Despite the chaos brought on by the COVID-19 outbreak, Southeast Asia is expected to see more positives than negatives in 2021 according to leading venture capital firm, Monk’s Hill Ventures (MHV).  

MHV Co-Founder and Managing Partner Kuo-Yi Lim and Partner Justin Nguyen recently revealed the MHV 1H Southeast Asia VC Outlook for the new year, which apparently seems somewhat bright.  The two gave details on what sectors are receiving the strongest deal flows, the continued interest from institutional investors in the region, the lessons learnt in 2020, and the three key themes for 2021.

More Positives than Negatives

You would think that there was not a lot to be happy about in 2020, but apparently MHV said most of the companies in their portfolio were able to weather through and even grow amidst the pandemic.  The areas that saw growth was digital health, logistics, EdTech, and SaaS.  On the other hand, the future of travel is still uncertain. 

Digital Health boomed in quarters 3 and 4 as there was more adoption of digital tech to manage medical care. 

Logistics was down in the first quarter of 2020 due to the pandemic, largely due to supply constraints caused by lockdowns around the world.  However, towards the end of 2020, there was a rebound and uptick as countries reopened.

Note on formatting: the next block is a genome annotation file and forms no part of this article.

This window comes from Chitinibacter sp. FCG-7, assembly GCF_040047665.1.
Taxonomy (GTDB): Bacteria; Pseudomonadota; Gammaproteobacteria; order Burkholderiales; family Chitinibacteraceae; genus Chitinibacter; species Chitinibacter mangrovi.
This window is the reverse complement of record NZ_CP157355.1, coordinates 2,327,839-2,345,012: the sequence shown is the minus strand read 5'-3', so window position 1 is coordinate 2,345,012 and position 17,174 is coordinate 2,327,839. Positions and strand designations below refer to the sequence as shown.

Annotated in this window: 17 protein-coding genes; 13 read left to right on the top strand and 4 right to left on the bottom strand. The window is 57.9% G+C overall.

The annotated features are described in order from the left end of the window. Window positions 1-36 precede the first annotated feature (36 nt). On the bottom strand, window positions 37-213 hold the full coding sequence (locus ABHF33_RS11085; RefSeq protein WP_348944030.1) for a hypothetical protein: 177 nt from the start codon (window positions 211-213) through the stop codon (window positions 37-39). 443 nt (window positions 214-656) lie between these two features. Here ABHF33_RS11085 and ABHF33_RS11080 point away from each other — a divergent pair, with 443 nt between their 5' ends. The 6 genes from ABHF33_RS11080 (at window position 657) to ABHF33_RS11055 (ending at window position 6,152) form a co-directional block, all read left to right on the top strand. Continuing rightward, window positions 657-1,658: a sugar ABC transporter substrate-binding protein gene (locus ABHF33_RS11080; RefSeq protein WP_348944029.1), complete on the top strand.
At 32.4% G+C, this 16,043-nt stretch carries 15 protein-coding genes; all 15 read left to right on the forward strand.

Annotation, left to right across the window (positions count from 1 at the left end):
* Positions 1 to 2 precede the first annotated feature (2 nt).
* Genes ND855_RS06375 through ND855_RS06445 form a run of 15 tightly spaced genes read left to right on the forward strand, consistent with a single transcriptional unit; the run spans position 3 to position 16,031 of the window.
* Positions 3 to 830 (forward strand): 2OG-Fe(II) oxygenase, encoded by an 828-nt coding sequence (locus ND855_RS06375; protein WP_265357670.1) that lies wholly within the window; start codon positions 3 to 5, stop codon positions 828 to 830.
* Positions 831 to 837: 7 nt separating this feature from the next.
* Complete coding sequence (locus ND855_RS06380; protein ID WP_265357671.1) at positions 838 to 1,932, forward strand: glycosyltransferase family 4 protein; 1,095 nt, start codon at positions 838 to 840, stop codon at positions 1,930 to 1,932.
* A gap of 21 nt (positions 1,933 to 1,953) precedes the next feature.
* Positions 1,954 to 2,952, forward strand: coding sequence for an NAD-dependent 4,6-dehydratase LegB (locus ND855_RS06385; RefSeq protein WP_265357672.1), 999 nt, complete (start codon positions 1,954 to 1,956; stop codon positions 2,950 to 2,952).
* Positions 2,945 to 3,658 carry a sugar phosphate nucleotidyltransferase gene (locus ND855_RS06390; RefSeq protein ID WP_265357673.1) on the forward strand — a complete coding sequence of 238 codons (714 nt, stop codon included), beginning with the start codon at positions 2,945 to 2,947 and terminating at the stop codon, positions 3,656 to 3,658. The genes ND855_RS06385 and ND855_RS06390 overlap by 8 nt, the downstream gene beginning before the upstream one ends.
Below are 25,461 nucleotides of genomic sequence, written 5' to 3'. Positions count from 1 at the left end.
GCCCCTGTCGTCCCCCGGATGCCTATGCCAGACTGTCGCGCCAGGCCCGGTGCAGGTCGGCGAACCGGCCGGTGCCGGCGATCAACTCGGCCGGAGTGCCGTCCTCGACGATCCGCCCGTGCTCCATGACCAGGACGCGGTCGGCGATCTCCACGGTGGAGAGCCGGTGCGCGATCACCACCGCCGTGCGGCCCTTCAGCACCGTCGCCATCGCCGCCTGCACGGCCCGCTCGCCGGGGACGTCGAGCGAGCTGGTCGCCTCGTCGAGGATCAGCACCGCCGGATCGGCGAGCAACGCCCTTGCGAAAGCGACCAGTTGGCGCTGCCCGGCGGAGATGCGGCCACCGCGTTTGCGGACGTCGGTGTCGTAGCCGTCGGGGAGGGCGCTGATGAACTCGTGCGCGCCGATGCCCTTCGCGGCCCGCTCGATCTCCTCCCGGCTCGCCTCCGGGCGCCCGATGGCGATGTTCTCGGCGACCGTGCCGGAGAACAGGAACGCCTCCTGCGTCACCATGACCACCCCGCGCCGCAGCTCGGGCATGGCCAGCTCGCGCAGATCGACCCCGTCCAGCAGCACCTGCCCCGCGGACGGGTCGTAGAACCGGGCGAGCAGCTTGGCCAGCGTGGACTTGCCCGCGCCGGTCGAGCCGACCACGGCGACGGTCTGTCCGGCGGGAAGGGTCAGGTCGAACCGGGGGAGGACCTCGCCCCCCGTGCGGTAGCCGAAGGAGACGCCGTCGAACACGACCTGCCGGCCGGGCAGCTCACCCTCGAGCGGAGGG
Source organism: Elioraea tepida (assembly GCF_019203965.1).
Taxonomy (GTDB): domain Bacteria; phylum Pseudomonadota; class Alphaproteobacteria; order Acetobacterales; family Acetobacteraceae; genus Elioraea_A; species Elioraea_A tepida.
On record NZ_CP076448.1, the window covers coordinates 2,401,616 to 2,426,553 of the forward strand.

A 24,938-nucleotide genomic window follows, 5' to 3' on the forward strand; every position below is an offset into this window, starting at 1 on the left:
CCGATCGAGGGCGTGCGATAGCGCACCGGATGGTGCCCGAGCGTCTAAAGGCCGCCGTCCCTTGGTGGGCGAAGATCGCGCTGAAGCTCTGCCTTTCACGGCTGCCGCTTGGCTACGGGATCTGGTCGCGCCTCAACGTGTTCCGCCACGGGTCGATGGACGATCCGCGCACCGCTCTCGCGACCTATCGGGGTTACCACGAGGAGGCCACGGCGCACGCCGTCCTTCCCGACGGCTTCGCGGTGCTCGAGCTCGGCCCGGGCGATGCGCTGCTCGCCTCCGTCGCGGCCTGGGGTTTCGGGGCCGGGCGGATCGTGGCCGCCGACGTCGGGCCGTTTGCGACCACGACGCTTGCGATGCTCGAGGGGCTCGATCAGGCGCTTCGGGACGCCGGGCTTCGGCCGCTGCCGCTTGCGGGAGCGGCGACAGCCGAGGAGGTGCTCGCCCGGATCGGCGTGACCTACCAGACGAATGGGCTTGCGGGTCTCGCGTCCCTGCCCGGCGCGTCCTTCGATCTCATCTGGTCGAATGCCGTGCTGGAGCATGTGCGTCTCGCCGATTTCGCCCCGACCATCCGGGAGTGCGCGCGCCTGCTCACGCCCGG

EdTech growth was initially seen in the United States as schools were forced to move online.  However during holiday breaks, the demand went down.  This was offset by other countries in the Middle East and Asia that were not on holiday to use the technology.  Once school was back in the United States in quarter 3, the sector recovered.  This showed the potential of EdTech becoming a significant part in the education system post COVID-19.  

SaaS and cybersecurity at the beginning of 2020 dropped due to economic uncertainty causing companies and people to spend less.  However after the situation somewhat stabilized and people needed to work from home, there was more adoption in this sector. 

Tourism undoubtedly suffered as growth went close to zero.  There has been a slight comeback within regions that are reopening such as in China and Hong Kong. The future of this sector is still expected to be extremely uncertain until leisure travel is 100% possible. 

Consistent Strong Deal Flow Across SEA in 2021

Overall the growing importance of technology in our lives during the pandemic has supported the mentioned sectors. There has been sustained momentum in deal flow in Southeast Asia as the number of deals jumped between 2019 and 2020.  Most growth was in Singapore, Indonesia, and Vietnam.  This underlines that some of the best founders emerge in difficult times.  Companies with co-founders who have shown passion to create solutions during difficult economic times draw in investment. 

The majority of the MHV deal flow in 2020 has gone to FinTech and IT sectors where emphasis has been put on software and e-commerce.  Logistics remains a strong contender.  This movement will not change much in 2021 because the sectors truly reflect the needs of the region for healthcare and financial services.  

Lessons Leant in 2020 in Investing in the New Reality